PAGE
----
An Uzbek refugee authorities say had an unwavering commitment to kill personnel at a military base or civilians at crowded Fourth of July celebrations in downtown Boise, Idaho, has been sentenced to 25 years in prison.
Fazliddin Kurbanov received the sentence Thursday that includes three years of supervised release and a $250,000 fine. He will also face deportation proceedings after serving the prison sentence.
A federal jury in August convicted Kurbanov of conspiracy, attempting to support a terrorist organization and possession of bomb-making components. Kurbanov has maintained his innocence.
"Your honor," Kurbanov told U.S. District Judge Edward J. Lodge through an interpreter, "I'd like to say that I'm not a terrorist. I've never been a terrorist."
But Lodge, in handing down the sentence, said Kurbanov "intended to commit jihad against the United States."
Prosecutors say the 33-year-old Russian-speaking truck driver who fled Uzbekistan in 2009 downloaded jihadist and martyrdom videos from a terrorist website and communicated with a terrorist organization, the Islamic Movement of Uzbekistan. Authorities monitored his communications and arrested him in 2013.
Besides targeting Boise, authorities said, Kurbanov also discussed with a confidential FBI source targeting military bases, in particular West Point Military Academy in New York.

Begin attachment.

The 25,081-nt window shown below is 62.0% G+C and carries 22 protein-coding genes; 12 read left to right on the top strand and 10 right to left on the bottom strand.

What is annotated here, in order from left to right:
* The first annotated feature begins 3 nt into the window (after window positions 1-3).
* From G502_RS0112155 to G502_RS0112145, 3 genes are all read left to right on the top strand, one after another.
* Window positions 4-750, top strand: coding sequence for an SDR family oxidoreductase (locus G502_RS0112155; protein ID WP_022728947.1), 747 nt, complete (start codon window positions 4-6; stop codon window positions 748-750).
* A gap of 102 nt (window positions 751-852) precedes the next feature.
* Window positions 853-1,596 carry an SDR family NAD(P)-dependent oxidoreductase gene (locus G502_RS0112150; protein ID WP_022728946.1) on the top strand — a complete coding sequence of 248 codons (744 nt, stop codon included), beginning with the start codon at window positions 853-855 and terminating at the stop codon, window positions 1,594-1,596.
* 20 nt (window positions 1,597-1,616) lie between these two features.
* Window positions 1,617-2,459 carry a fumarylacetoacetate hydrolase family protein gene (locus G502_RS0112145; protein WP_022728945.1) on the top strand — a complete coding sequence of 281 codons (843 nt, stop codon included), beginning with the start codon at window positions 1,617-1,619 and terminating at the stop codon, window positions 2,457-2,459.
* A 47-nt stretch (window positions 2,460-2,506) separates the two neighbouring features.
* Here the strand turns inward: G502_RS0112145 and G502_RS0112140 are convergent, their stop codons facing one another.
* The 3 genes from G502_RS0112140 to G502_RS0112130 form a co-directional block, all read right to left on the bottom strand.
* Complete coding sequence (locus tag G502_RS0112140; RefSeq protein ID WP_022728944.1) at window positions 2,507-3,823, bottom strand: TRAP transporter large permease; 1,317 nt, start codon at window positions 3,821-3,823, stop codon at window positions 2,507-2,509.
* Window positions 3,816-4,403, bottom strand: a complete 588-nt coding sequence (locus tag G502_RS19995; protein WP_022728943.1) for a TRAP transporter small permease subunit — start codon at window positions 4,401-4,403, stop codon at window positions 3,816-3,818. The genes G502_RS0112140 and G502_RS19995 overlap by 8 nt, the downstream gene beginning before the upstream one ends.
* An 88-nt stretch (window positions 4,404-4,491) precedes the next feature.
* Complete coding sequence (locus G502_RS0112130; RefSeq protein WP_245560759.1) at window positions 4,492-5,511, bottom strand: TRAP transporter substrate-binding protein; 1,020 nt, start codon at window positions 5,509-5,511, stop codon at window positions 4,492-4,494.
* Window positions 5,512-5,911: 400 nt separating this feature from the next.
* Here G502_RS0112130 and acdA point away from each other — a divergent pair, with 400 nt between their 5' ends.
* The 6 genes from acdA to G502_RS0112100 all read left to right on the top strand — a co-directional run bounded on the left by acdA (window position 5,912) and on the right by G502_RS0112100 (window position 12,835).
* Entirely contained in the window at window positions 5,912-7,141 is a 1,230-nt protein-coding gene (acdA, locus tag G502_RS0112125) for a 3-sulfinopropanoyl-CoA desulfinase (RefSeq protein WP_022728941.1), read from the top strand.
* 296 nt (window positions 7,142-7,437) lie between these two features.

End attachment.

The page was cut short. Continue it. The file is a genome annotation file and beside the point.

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Kurbanov received 15 years each on the first two counts to be served concurrently and 10 years on possessing the bomb-making components to be served after completing the 15-year sentences.
Defense attorney Chuck Peterson asked Lodge for a sentence in the 13-year range, noting Kurbanov hadn't actually harmed anyone and would be deported after prison.
"That's punishment enough for what he did," Peterson said.
U.S. Assistant Attorney Aaron Lucoff asked Lodge to sentence Kurbanov to 35 years in prison.
"Society needs to be protected from this defendant," Lucoff told Lodge. Lucoff said Kurbanov wanted to strike Americans on U.S. soil to avenge U.S. military action in central Asia.
Prosecutors called four witnesses at the sentencing hearing, one an FBI agent and explosives expert and three jail workers at the Ada County Jail. They also showed videos of Kurbanov in the jail spitting on a jail deputy and spitting on a camera and other areas of a special holding cell. One of the jail workers testified that Kurbanov soaked paper towels with his urine and threw it into another inmate's cell.
Lodge said he was "taken aback" by the videos and testimony. He also said Kurbanov lacked an appreciation for a system of government that would spend more than $1 million on his defense on the foundational idea that anyone accused of a crime is innocent until proven guilty.
"The lengthy term of imprisonment imposed by the Court ensures that this defendant, who by his words and acts was intent on taking American lives, does not and will not pose any further threat to the safety and security of our community," said U.S. Attorney Wendy Olson in a statement after the sentencing.